Some Christians today say that Jesus had nothing to do with politics. He criticized religious leaders but not the political ones, they reason.
But this is a distorted reading of the Bible.
The Pharisees were not just religious leaders. They were also a political group. The high priest was the highest officer of the Sanhedrin, the Supreme Court in Jesus’ time. Although he was in charge of the Temple, he was also the representative ruler of Rome.
To go against the high priest was to go against Rome itself.
Therefore, when Jesus (indignantly) overturned the tables when he entered the Temple, his action was not just a protest against the religious leaders but against the government of his time.
Why did Jesus overturn the tables and drive out the money changers?
Because the Temple system had become corrupt.
That was why Jesus accused them of turning the Temple into a “den of robbers.” Biblical scholars are in agreement that what Jesus did in the Temple was what evetually led to his death.
When he went against these leaders — religious and political at once — he was in effect saying no to oppression and injustice.
And then he was sentenced to death.
In the eyes of Rome, Jesus died a rebel’s death. That was what the Roman crucifixion symbolized.
Theology of politeness
Something is therefore wrong when preachers proclaim a theology of politeness.
They tell their listeners that they may disagree as long as they are not disagreeable.
What they fail to recognize, however, is far worse. By emphasizing the silence of Christ in the face of suffering, it asks Christians — and everybody else who is weak — to suffer willingly.
As a result, their theology of politeness deflects social responsibility. This is where the tragedy lies.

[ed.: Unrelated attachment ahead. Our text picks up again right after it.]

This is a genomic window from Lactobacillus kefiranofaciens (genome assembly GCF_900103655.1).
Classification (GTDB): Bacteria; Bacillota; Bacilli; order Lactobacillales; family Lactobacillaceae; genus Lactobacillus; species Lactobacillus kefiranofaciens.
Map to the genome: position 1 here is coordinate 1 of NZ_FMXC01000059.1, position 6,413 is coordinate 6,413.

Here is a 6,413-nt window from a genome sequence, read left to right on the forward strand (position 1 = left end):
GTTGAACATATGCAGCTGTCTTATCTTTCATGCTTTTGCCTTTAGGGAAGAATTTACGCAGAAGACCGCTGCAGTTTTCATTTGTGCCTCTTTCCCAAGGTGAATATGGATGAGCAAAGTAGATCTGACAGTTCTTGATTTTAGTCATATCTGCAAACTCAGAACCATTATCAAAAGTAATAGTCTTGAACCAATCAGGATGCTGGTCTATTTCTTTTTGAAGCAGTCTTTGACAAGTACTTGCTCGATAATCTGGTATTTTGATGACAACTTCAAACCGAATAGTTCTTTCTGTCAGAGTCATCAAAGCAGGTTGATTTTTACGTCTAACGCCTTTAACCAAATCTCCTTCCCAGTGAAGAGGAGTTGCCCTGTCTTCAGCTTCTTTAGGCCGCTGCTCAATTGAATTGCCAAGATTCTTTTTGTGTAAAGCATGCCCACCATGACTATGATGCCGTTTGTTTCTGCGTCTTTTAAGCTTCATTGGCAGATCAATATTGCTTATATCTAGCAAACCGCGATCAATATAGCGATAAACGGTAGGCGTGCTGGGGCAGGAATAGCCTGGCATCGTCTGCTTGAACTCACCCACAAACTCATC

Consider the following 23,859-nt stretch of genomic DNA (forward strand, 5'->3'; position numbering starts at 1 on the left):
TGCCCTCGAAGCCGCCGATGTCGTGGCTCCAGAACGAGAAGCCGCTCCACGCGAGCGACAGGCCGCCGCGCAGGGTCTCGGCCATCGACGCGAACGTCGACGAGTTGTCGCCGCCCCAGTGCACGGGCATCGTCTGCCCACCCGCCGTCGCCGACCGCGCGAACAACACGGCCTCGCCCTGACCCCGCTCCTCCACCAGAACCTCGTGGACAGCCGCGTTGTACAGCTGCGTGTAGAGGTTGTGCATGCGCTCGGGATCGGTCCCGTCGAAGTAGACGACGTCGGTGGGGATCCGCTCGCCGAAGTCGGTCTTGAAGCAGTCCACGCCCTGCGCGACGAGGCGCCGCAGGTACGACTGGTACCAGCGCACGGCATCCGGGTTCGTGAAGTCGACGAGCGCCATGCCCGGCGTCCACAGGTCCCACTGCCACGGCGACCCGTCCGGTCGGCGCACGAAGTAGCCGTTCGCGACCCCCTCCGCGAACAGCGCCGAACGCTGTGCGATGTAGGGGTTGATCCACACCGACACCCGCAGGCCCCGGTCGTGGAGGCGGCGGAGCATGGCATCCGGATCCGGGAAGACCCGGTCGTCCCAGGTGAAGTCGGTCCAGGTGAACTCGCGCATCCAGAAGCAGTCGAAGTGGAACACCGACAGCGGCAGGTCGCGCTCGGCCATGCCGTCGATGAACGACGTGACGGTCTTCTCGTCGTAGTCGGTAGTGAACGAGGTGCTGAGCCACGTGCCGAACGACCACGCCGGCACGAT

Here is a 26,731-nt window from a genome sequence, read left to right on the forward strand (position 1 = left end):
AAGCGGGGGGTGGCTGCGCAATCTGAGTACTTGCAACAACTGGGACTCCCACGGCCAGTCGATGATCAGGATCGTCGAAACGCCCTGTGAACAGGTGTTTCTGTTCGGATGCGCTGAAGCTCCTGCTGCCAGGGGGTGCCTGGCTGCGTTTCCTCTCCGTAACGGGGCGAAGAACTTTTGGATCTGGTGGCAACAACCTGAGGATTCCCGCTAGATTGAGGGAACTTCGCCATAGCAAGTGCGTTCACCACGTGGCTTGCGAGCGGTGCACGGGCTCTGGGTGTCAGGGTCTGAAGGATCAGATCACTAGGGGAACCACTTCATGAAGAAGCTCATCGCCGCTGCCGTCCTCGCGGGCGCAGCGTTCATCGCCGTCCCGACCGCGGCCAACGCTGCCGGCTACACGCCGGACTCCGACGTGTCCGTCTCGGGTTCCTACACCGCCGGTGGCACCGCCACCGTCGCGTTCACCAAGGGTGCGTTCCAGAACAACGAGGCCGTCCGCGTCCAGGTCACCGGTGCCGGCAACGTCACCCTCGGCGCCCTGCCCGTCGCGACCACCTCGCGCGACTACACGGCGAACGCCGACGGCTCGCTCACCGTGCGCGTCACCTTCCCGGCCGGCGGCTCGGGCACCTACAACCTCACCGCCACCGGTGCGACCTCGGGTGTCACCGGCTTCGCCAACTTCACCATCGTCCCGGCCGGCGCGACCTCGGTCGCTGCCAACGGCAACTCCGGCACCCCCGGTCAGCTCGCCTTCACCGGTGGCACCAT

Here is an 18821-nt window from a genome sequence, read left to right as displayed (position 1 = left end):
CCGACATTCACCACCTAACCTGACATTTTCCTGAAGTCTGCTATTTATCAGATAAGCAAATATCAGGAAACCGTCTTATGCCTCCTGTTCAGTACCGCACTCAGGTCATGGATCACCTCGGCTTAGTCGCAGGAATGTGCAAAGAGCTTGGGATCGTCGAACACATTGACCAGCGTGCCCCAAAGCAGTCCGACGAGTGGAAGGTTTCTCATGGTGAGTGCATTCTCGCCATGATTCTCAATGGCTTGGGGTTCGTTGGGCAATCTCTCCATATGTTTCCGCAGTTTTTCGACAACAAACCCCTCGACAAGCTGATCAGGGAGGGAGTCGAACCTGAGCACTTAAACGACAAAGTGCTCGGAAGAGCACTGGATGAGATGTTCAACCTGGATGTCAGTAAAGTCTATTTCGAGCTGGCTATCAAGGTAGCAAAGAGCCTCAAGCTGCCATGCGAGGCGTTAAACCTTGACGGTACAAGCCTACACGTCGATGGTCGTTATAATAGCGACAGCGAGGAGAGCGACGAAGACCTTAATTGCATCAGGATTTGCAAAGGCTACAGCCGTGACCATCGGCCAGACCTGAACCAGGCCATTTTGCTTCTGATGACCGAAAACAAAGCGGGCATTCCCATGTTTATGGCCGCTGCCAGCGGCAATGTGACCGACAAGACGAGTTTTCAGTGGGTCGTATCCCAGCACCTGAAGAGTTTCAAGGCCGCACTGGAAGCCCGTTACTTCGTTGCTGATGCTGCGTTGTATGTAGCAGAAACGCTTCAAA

Think about it. Many ministers will be the first to pray for blessings, protection, and financial breakthroughs. They will even pray for spiritual renewal.
But you cannot expect them to pray for social justice, let alone for God to hold corrupt leaders accountable.
In the final analysis, this theology of politeness is proclaimed by the privileged in the service of the privileged. It is blind to the plight of those at the mercy of arrogant men in power.
They say “preach the good news and stay away from politics.” We say “how tragic.” Because evil manifests in the here and now, to proclaim a redemptive faith that ultimately demands subservience to suffering is unfaithful to the very life of Christ.
This is why many Christians today do not experience persecution. Enjoying the comfort of their sanctuaries, they do not stand for the rights of the oppressed.
The moment they do that, they will be accused, maltreated, and in some cases, be like their Master — crucified. – Rappler.com
Jayeel Cornelio, PhD is Associate Professor and the Director of the Development Studies Program at the Ateneo de Manila University and an Outstanding Young Scientist of the National Academy of Science and Technology.
Rico Villanueva finished his PhD in Hebrew Scriptures at the University of Bristol, United Kingdom. He teaches Sacred Scripture at the Asia Graduate School of Theology and the Loyola School of Theology at the Ateneo de Manila University.